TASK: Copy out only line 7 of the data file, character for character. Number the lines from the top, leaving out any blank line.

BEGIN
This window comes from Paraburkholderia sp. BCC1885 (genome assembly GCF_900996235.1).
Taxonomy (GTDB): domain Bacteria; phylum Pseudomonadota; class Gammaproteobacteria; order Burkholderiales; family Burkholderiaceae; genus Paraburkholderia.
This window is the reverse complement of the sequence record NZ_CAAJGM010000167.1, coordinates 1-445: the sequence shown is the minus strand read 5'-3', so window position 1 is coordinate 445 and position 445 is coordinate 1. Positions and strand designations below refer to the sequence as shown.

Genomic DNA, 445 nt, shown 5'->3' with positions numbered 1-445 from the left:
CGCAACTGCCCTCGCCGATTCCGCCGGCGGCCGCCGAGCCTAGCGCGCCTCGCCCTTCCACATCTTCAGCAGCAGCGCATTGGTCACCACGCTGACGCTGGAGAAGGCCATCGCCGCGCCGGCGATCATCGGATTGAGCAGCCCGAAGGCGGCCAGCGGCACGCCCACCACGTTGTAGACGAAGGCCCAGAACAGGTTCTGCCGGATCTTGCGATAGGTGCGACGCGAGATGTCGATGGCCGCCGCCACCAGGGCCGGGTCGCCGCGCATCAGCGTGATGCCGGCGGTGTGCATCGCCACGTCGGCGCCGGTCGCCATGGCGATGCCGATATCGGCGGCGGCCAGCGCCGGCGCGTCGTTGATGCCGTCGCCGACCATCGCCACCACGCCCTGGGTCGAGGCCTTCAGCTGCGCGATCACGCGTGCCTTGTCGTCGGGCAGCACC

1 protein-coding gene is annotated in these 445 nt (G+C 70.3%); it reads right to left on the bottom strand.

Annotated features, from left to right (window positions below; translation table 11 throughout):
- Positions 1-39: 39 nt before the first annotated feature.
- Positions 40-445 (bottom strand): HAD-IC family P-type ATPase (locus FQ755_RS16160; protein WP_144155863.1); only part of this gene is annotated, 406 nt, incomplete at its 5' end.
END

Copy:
Annotated features, from left to right (window positions below; translation table 11 throughout):